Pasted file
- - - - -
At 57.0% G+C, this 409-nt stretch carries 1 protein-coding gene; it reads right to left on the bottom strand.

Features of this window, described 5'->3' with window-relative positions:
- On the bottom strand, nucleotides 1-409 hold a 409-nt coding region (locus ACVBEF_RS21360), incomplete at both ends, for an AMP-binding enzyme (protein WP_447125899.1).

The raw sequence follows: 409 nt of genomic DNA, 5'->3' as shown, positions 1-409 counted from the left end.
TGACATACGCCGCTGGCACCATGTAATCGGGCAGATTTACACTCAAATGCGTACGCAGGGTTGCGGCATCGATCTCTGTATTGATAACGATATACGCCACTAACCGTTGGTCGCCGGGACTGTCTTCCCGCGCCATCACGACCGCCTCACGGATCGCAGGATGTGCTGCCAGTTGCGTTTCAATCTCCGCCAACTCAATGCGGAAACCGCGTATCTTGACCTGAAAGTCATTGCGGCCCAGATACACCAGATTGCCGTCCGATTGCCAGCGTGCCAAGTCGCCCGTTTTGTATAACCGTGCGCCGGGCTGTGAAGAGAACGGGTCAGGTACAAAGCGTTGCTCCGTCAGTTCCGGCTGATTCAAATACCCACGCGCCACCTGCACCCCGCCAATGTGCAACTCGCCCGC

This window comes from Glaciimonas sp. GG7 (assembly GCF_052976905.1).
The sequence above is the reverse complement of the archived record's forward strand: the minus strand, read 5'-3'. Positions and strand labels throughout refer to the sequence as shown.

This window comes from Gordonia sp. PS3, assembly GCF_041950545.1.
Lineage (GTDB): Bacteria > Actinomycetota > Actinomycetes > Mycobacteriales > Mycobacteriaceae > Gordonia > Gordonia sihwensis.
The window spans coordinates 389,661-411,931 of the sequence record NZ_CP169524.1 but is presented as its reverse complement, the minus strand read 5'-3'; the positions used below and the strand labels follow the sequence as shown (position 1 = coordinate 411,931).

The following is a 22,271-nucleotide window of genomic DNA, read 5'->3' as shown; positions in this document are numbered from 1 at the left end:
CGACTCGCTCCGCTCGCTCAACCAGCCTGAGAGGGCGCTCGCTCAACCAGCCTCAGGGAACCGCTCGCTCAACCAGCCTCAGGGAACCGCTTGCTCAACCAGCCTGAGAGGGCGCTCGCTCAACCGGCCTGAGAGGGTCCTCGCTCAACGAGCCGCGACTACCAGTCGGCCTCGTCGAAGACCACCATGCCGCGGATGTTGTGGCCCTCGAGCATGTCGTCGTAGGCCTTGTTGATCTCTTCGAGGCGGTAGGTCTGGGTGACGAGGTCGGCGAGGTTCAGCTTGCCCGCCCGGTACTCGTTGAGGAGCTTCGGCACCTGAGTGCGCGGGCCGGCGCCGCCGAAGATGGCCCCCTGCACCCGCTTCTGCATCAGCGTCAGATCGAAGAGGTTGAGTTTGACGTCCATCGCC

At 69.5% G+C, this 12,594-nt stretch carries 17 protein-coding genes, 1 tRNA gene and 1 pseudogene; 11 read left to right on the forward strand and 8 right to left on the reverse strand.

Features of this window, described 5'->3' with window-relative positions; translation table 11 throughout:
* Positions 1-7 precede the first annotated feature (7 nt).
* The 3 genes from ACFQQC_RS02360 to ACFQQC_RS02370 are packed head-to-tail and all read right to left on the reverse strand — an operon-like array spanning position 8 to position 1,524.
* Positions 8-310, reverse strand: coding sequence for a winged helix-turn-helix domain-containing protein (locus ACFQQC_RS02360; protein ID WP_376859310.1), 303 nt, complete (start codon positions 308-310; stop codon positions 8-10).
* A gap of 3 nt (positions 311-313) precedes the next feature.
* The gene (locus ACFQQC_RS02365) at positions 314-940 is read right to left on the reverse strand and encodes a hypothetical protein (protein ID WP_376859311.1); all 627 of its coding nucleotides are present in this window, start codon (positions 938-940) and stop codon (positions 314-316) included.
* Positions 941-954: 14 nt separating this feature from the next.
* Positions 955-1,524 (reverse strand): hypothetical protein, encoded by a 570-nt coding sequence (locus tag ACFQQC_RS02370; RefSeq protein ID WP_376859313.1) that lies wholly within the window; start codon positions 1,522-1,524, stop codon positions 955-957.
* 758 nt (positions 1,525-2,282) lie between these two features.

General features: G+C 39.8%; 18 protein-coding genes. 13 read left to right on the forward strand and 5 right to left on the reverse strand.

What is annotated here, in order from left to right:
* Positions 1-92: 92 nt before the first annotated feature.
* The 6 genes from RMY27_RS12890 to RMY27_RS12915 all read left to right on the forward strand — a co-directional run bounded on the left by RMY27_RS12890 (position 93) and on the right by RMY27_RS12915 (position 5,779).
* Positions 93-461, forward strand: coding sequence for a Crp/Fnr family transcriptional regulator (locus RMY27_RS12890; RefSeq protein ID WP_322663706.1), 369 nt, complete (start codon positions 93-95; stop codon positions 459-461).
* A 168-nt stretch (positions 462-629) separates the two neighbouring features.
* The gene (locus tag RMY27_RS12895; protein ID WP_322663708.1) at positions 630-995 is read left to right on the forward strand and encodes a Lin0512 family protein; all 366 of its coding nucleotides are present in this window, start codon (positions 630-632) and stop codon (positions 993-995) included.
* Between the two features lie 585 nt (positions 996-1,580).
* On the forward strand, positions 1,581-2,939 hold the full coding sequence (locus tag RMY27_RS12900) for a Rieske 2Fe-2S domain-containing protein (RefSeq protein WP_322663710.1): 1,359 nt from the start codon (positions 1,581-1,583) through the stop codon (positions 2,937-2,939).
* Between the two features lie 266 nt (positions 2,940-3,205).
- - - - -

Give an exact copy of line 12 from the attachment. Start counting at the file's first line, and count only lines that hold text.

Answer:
CGACTCGCTCCGCTCGCTCAACCAGCCTGAGAGGGCGCTCGCTCAACCAGCCTCAGGGAACCGCTCGCTCAACCAGCCTCAGGGAACCGCTTGCTCAACCAGCCTGAGAGGGCGCTCGCTCAACCGGCCTGAGAGGGTCCTCGCTCAACGAGCCGCGACTACCAGTCGGCCTCGTCGAAGACCACCATGCCGCGGATGTTGTGGCCCTCGAGCATGTCGTCGTAGGCCTTGTTGATCTCTTCGAGGCGGTAGGTCTGGGTGACGAGGTCGGCGAGGTTCAGCTTGCCCGCCCGGTACTCGTTGAGGAGCTTCGGCACCTGAGTGCGCGGGCCGGCGCCGCCGAAGATGGCCCCCTGCACCCGCTTCTGCATCAGCGTCAGATCGAAGAGGTTGAGTTTGACGTCCATCGCC